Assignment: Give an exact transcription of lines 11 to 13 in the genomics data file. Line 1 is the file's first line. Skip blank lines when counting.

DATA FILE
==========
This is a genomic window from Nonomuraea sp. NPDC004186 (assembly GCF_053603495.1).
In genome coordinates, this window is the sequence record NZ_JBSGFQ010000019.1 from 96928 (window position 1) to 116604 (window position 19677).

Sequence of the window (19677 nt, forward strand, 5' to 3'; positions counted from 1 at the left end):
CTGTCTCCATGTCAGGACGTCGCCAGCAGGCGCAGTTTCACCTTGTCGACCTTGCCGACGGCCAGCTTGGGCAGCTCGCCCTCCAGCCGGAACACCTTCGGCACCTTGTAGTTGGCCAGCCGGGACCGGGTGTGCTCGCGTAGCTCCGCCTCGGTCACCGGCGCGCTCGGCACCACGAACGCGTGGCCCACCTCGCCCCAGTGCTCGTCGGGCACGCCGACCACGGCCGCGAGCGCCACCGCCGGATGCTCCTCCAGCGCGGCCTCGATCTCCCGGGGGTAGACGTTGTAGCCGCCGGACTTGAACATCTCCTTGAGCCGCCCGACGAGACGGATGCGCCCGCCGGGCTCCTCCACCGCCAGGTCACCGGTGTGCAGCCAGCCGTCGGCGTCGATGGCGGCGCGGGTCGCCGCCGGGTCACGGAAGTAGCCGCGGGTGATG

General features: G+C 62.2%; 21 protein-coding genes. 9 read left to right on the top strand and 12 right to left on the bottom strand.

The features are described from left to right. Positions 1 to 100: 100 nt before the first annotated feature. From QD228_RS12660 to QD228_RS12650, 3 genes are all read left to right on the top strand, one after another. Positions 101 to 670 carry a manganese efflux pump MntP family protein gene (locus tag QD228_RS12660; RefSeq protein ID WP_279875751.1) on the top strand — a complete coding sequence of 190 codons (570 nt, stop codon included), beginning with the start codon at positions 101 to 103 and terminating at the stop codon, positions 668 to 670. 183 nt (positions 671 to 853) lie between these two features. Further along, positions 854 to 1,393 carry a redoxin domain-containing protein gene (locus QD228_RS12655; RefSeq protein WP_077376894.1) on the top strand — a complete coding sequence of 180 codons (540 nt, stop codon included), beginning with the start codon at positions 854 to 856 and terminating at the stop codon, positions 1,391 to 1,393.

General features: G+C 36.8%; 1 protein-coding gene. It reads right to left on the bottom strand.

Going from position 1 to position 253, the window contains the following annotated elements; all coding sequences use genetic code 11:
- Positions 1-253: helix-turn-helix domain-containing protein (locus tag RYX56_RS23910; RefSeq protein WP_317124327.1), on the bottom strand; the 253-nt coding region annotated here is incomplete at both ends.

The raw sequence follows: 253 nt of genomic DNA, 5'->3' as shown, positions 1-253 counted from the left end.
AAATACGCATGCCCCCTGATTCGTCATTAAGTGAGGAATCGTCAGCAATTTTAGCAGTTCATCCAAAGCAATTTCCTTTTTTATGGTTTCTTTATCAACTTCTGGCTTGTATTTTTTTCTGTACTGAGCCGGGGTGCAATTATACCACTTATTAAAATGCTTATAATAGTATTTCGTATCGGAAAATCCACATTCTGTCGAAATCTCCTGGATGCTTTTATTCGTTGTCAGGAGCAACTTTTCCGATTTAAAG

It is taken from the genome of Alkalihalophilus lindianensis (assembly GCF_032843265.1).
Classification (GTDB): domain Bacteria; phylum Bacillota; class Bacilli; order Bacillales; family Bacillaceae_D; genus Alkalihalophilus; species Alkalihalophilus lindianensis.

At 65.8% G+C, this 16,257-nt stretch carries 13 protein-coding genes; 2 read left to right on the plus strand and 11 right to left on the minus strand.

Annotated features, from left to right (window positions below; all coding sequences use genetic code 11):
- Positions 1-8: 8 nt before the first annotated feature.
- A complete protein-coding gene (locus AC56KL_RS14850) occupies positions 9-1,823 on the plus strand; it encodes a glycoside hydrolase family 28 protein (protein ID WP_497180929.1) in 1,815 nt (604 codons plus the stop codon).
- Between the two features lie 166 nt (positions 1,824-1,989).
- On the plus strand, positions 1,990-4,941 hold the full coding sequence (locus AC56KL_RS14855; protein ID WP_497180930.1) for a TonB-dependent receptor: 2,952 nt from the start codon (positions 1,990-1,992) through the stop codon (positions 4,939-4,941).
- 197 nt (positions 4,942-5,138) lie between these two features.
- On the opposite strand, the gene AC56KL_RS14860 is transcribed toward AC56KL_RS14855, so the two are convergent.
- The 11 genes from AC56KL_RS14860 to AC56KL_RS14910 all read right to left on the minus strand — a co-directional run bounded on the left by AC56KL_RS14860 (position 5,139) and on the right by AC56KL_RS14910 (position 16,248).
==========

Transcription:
AAATACGCATGCCCCCTGATTCGTCATTAAGTGAGGAATCGTCAGCAATTTTAGCAGTTCATCCAAAGCAATTTCCTTTTTTATGGTTTCTTTATCAACTTCTGGCTTGTATTTTTTTCTGTACTGAGCCGGGGTGCAATTATACCACTTATTAAAATGCTTATAATAGTATTTCGTATCGGAAAATCCACATTCTGTCGAAATCTCCTGGATGCTTTTATTCGTTGTCAGGAGCAACTTTTCCGATTTAAAG

It is taken from the genome of Alkalihalophilus lindianensis (assembly GCF_032843265.1).
Classification (GTDB): domain Bacteria; phylum Bacillota; class Bacilli; order Bacillales; family Bacillaceae_D; genus Alkalihalophilus; species Alkalihalophilus lindianensis.